Not all lighthouses were planted in the ground. From 1820 to 1985, Americans used lightships as a way to mark dangerous moving sandbars, shoals, low water, harbor entrances, mouths of rivers or a spot where a lighthouse could not be built.
There were only 179 of them built in the United States. One of them happens to be dry docked in Portsmouth, Virginia, and is now a museum. Visitors can go inside and get a sense of how life was for the crew who used to live onboard.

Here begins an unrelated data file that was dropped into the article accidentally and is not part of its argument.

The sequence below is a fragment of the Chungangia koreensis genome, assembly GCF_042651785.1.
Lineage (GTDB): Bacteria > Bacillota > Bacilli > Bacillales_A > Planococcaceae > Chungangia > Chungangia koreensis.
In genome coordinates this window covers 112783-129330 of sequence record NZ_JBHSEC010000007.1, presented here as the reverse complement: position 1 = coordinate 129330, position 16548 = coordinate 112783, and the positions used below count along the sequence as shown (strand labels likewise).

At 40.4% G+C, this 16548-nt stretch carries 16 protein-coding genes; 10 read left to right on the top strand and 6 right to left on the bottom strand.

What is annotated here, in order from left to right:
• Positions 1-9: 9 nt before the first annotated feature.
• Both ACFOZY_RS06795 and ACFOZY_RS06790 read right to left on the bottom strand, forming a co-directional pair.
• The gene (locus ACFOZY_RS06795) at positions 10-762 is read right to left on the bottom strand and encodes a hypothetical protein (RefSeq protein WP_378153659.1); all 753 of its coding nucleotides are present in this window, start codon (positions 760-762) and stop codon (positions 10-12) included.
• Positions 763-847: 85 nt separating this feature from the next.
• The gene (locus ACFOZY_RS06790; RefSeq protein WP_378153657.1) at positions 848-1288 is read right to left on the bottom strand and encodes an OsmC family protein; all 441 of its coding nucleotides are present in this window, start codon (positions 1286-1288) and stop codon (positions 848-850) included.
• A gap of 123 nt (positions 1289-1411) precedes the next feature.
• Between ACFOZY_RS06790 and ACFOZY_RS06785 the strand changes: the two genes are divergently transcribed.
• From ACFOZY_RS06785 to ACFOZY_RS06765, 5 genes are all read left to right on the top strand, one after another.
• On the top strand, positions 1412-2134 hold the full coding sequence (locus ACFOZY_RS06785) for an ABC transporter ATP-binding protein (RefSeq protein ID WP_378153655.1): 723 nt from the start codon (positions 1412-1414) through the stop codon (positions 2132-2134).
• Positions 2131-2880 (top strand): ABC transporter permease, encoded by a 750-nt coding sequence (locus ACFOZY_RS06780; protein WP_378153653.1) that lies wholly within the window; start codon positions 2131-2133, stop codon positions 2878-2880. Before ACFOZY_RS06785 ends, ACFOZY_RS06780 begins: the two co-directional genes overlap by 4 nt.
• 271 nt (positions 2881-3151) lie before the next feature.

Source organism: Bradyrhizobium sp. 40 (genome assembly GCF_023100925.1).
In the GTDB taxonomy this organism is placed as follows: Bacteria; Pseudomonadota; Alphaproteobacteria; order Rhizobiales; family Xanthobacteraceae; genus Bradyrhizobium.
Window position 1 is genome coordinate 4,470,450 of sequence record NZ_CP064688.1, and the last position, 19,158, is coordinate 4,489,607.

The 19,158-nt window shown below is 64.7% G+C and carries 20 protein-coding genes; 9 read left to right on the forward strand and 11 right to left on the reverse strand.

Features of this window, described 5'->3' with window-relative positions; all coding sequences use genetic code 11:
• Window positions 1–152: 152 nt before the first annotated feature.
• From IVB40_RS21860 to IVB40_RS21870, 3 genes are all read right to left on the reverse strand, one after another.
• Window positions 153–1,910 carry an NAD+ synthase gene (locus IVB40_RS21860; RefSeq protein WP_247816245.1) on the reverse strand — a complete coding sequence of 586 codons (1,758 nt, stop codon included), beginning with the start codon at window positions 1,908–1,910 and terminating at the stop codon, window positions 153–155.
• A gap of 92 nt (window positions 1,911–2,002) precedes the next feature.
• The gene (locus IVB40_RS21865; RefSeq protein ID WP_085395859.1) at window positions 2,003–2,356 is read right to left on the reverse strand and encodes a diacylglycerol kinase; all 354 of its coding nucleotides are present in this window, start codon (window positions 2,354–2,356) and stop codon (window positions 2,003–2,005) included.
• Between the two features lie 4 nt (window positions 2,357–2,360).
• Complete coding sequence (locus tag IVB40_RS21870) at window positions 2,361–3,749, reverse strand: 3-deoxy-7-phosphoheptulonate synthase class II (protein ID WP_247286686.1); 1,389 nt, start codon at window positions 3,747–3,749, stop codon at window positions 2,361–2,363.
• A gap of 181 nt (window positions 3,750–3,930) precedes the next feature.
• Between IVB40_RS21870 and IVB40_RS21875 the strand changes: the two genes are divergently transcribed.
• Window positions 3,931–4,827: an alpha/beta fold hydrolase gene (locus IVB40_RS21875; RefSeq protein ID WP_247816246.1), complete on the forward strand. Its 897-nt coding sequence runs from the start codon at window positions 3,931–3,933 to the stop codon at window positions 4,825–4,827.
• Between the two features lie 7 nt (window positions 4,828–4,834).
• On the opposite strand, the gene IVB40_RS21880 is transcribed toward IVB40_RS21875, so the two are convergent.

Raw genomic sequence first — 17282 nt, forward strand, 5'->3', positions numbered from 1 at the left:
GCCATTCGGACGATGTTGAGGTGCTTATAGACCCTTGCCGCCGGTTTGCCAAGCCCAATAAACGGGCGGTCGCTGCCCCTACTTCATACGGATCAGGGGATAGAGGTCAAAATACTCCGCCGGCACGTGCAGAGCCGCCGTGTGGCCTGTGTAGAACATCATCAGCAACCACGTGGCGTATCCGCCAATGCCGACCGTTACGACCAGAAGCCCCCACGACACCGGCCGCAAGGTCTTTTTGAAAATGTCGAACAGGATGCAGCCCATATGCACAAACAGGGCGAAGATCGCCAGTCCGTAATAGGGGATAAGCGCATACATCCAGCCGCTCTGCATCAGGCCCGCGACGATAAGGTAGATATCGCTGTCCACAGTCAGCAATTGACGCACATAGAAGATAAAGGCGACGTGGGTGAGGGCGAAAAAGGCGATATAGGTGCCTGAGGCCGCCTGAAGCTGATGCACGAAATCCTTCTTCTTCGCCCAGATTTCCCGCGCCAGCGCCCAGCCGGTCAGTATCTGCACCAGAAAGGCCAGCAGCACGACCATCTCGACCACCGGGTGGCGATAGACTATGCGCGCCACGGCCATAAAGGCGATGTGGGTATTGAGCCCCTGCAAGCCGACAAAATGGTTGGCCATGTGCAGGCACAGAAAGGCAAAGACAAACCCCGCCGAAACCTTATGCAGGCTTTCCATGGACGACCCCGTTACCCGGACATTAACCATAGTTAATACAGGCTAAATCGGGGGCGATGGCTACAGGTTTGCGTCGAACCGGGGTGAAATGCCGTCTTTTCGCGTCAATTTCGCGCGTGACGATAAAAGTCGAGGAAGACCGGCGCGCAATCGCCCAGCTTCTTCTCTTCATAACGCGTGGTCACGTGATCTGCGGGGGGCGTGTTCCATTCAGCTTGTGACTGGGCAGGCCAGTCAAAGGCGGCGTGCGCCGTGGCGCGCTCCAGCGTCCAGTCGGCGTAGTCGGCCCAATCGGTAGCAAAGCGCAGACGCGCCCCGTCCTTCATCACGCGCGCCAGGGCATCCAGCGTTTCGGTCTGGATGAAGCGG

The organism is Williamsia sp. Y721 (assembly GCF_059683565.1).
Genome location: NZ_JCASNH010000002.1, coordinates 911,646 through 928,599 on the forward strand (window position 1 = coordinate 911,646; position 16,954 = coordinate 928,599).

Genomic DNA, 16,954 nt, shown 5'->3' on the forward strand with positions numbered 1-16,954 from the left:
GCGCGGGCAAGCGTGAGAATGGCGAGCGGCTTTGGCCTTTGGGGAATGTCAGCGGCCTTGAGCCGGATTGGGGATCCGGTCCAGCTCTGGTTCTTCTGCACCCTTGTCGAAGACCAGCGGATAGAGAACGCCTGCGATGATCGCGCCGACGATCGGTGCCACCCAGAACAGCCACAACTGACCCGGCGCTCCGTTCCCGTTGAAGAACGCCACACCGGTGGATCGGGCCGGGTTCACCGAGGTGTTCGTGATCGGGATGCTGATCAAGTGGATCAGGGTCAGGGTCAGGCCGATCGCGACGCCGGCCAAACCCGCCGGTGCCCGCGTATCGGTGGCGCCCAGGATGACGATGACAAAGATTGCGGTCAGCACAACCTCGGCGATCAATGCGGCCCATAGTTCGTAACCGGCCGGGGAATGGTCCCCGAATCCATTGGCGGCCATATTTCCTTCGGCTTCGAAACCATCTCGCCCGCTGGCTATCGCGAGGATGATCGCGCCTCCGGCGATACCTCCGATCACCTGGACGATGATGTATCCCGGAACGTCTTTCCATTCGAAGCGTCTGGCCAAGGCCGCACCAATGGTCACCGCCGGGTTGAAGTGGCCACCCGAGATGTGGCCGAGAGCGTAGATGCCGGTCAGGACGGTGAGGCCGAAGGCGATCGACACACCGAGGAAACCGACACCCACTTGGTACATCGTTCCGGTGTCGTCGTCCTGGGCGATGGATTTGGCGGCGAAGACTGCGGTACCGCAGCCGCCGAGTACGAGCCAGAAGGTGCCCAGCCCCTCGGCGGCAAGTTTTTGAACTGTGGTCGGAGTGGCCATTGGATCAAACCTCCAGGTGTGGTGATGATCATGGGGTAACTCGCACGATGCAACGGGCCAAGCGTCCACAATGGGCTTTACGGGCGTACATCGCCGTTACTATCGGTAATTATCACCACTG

The Lightship Museum is free and open to the public on Friday and Saturday from 10 a.m.- 5 p.m. and Sunday from 1 p.m. – 5 p.m. For more information on the Lightship Museum, visit http://www.portsmouthnavalshipyardmuseum.com/lightship/.